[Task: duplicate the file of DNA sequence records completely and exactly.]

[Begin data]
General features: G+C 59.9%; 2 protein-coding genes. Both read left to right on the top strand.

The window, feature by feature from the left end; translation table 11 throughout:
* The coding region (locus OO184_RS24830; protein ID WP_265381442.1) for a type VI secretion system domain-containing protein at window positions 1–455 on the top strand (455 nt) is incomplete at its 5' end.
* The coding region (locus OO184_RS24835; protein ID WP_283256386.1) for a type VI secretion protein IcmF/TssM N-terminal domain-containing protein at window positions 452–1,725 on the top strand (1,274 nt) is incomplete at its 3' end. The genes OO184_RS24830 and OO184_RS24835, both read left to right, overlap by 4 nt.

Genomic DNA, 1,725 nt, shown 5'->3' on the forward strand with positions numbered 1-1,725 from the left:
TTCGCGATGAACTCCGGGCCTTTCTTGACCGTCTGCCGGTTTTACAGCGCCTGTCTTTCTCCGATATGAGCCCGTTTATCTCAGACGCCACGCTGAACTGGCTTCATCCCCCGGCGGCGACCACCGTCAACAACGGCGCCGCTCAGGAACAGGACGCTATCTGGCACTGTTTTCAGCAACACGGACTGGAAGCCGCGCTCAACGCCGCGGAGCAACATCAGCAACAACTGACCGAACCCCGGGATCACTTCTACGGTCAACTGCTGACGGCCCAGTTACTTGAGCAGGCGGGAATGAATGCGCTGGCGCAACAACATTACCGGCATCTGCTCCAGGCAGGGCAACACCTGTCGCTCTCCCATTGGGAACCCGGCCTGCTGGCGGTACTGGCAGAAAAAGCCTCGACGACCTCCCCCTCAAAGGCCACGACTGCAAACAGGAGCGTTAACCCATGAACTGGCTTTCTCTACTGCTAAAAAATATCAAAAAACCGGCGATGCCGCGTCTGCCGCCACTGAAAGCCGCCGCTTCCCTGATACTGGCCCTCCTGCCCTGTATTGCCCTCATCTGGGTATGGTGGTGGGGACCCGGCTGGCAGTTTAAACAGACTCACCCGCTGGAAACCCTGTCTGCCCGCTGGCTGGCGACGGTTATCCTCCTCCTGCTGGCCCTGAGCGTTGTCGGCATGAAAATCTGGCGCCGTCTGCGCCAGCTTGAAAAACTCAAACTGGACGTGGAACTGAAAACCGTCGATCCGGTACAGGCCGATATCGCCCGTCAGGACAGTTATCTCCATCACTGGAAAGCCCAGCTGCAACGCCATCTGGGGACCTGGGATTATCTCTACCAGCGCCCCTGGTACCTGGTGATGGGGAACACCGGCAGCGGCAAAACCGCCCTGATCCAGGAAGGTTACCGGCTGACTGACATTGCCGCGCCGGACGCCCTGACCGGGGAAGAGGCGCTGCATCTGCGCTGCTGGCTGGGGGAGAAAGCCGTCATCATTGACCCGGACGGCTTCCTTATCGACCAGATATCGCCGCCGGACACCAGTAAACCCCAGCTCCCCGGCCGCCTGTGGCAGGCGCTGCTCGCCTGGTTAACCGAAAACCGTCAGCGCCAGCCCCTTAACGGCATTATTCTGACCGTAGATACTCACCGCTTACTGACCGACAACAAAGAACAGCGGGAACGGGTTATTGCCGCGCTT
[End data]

General features: G+C 59.9%; 2 protein-coding genes. Both read left to right on the top strand.

The window, feature by feature from the left end; translation table 11 throughout:
* The coding region (locus OO184_RS24830; protein ID WP_265381442.1) for a type VI secretion system domain-containing protein at window positions 1–455 on the top strand (455 nt) is incomplete at its 5' end.
* The coding region (locus OO184_RS24835; protein ID WP_283256386.1) for a type VI secretion protein IcmF/TssM N-terminal domain-containing protein at window positions 452–1,725 on the top strand (1,274 nt) is incomplete at its 3' end. The genes OO184_RS24830 and OO184_RS24835, both read left to right, overlap by 4 nt.

Genomic DNA, 1,725 nt, shown 5'->3' on the forward strand with positions numbered 1-1,725 from the left:
TTCGCGATGAACTCCGGGCCTTTCTTGACCGTCTGCCGGTTTTACAGCGCCTGTCTTTCTCCGATATGAGCCCGTTTATCTCAGACGCCACGCTGAACTGGCTTCATCCCCCGGCGGCGACCACCGTCAACAACGGCGCCGCTCAGGAACAGGACGCTATCTGGCACTGTTTTCAGCAACACGGACTGGAAGCCGCGCTCAACGCCGCGGAGCAACATCAGCAACAACTGACCGAACCCCGGGATCACTTCTACGGTCAACTGCTGACGGCCCAGTTACTTGAGCAGGCGGGAATGAATGCGCTGGCGCAACAACATTACCGGCATCTGCTCCAGGCAGGGCAACACCTGTCGCTCTCCCATTGGGAACCCGGCCTGCTGGCGGTACTGGCAGAAAAAGCCTCGACGACCTCCCCCTCAAAGGCCACGACTGCAAACAGGAGCGTTAACCCATGAACTGGCTTTCTCTACTGCTAAAAAATATCAAAAAACCGGCGATGCCGCGTCTGCCGCCACTGAAAGCCGCCGCTTCCCTGATACTGGCCCTCCTGCCCTGTATTGCCCTCATCTGGGTATGGTGGTGGGGACCCGGCTGGCAGTTTAAACAGACTCACCCGCTGGAAACCCTGTCTGCCCGCTGGCTGGCGACGGTTATCCTCCTCCTGCTGGCCCTGAGCGTTGTCGGCATGAAAATCTGGCGCCGTCTGCGCCAGCTTGAAAAACTCAAACTGGACGTGGAACTGAAAACCGTCGATCCGGTACAGGCCGATATCGCCCGTCAGGACAGTTATCTCCATCACTGGAAAGCCCAGCTGCAACGCCATCTGGGGACCTGGGATTATCTCTACCAGCGCCCCTGGTACCTGGTGATGGGGAACACCGGCAGCGGCAAAACCGCCCTGATCCAGGAAGGTTACCGGCTGACTGACATTGCCGCGCCGGACGCCCTGACCGGGGAAGAGGCGCTGCATCTGCGCTGCTGGCTGGGGGAGAAAGCCGTCATCATTGACCCGGACGGCTTCCTTATCGACCAGATATCGCCGCCGGACACCAGTAAACCCCAGCTCCCCGGCCGCCTGTGGCAGGCGCTGCTCGCCTGGTTAACCGAAAACCGTCAGCGCCAGCCCCTTAACGGCATTATTCTGACCGTAGATACTCACCGCTTACTGACCGACAACAAAGAACAGCGGGAACGGGTTATTGCCGCGCTT